Image: Jack Wallen

If you are just now ready to graduate from college, I feel for you. The job market is already overrun by applicants seeking the best of the best… and even the second best of the best. The descriptor “cutthroat” doesn’t do the market justice. And in the coming year, this will only be made worse by companies desperate to recover from failed social media and a glut of competition.

That doesn’t mean you can’t be prepared. With a bit of planning you can ensure that your navigation of the murky waters of the 2016 IT job market is as smooth as possible. To help you out with that, I have 10 predictions I believe will drive the IT field next year.

1: Network systems and data communications analysts will top the field

This should come as no surprise, as network systems and data analysis have become the foundation upon which business is built. However, as we see continued growth in the likes of streaming services, the Internet of Things, and big data analytics, networking and data will become even more crucial to the enterprise. Anyone with high-level skills in either field will be valuable.

2: Internet of Things will become the Internet of Everything

When the Internet of Things began evolving, it was met with a laugh and a shrug… mostly because no one had a clue what it was. Now we know. And we know its importance in the scope of technology. In the coming year, the Internet of Things will explode with even more technological breakthroughs that promise to “smarten” every aspect of our lives. With that in mind, those looking to expand their resumes will need to consider the Internet of Things as the horizon to gaze upon.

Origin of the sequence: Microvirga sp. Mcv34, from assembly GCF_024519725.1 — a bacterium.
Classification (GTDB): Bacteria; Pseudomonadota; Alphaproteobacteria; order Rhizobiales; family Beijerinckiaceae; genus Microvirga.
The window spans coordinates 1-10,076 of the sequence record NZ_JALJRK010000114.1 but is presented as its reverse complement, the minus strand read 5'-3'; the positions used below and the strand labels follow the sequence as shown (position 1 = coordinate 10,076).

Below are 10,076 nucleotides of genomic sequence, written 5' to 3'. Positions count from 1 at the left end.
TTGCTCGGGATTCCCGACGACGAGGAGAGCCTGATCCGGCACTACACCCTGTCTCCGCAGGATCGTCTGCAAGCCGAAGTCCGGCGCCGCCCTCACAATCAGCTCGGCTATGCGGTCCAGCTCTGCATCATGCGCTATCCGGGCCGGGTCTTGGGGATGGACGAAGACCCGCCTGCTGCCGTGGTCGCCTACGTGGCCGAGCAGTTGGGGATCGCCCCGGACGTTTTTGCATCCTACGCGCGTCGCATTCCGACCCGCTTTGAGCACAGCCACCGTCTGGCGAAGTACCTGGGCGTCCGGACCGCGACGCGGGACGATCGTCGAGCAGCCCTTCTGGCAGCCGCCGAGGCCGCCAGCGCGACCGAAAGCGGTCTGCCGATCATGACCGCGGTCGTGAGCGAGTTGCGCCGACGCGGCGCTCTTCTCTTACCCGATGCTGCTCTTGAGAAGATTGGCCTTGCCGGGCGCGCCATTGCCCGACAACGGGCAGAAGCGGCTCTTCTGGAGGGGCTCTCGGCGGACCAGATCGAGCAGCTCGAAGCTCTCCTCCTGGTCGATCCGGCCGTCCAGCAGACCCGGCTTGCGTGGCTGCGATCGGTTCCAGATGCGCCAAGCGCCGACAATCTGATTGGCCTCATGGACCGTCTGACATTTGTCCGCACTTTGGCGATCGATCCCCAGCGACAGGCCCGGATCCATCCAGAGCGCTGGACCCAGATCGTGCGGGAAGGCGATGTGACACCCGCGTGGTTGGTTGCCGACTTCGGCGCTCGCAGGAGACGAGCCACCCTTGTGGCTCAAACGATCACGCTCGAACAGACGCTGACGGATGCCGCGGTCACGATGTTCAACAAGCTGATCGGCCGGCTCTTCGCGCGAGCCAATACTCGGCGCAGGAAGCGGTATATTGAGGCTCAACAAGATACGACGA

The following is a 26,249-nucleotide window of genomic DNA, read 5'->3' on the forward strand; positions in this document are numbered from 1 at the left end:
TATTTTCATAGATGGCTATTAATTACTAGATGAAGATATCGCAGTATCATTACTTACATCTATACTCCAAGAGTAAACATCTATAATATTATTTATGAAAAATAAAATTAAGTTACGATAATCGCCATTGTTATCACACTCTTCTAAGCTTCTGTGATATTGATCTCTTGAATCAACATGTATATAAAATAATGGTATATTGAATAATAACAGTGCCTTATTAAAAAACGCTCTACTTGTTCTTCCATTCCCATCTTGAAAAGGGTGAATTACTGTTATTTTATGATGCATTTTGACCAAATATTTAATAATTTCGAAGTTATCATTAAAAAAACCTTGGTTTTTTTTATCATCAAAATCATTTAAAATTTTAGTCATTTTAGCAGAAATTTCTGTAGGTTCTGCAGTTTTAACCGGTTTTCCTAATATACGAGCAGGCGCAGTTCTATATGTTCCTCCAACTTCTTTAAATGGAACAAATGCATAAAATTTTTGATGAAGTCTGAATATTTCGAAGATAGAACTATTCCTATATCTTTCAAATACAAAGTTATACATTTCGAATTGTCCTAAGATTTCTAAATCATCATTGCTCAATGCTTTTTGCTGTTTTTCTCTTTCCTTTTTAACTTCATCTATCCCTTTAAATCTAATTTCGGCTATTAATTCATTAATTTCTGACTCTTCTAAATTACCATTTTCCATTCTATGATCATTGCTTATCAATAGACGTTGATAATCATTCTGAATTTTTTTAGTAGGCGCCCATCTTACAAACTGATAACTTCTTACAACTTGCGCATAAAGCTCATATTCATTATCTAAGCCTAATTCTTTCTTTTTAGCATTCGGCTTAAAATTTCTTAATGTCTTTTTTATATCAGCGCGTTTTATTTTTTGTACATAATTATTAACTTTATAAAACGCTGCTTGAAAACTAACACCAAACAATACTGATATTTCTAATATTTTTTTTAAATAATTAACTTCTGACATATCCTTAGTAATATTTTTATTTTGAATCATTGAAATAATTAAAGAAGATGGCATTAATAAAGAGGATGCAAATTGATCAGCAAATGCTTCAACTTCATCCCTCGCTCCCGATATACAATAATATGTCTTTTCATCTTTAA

3: Freelance will be on the rise

Companies will continue to look for ways to cut costs. I believe that 2016 will see a dramatic rise in the world of freelance—everything from development to design to data analysis… just about any IT specialty that doesn’t require an onsite presence. What does this mean for a number of job seekers? A lack of benefits and less than ideal job security, but quite a lot more freedom.

4: Social media 1.0 will fade away

Facebook and Twitter, as we know them now, will die. In fact, I have been claiming that Facebook has “stripped the social out of social media” for a while now and made it more and more difficult for companies and artists to promote their products. Within the realm of IT and the job market, that may not be a bad thing. As social networking attempts to redefine itself, it will be on the lookout for new ways to bring people together and to bring people and businesses together. As you wind up the end of 2015, gather your best ideas and start creating apps and services geared toward building Social Media 2.0.

5: The first generation of “mobile-only” users will disrupt the market

It never ceases to amaze me that an entire generation of users will opt out of the desktop or laptop experience and interact (and even work) solely via mobile devices. This means a number of things: 1) The sites you maintain must be mobile friendly. 2) You will have to know mobile devices as well as you know desktops. 3) Wireless security will be critical. Without a sound understanding of mobile technology, you could find yourself left behind in 2016.

6: Multimedia will drive technology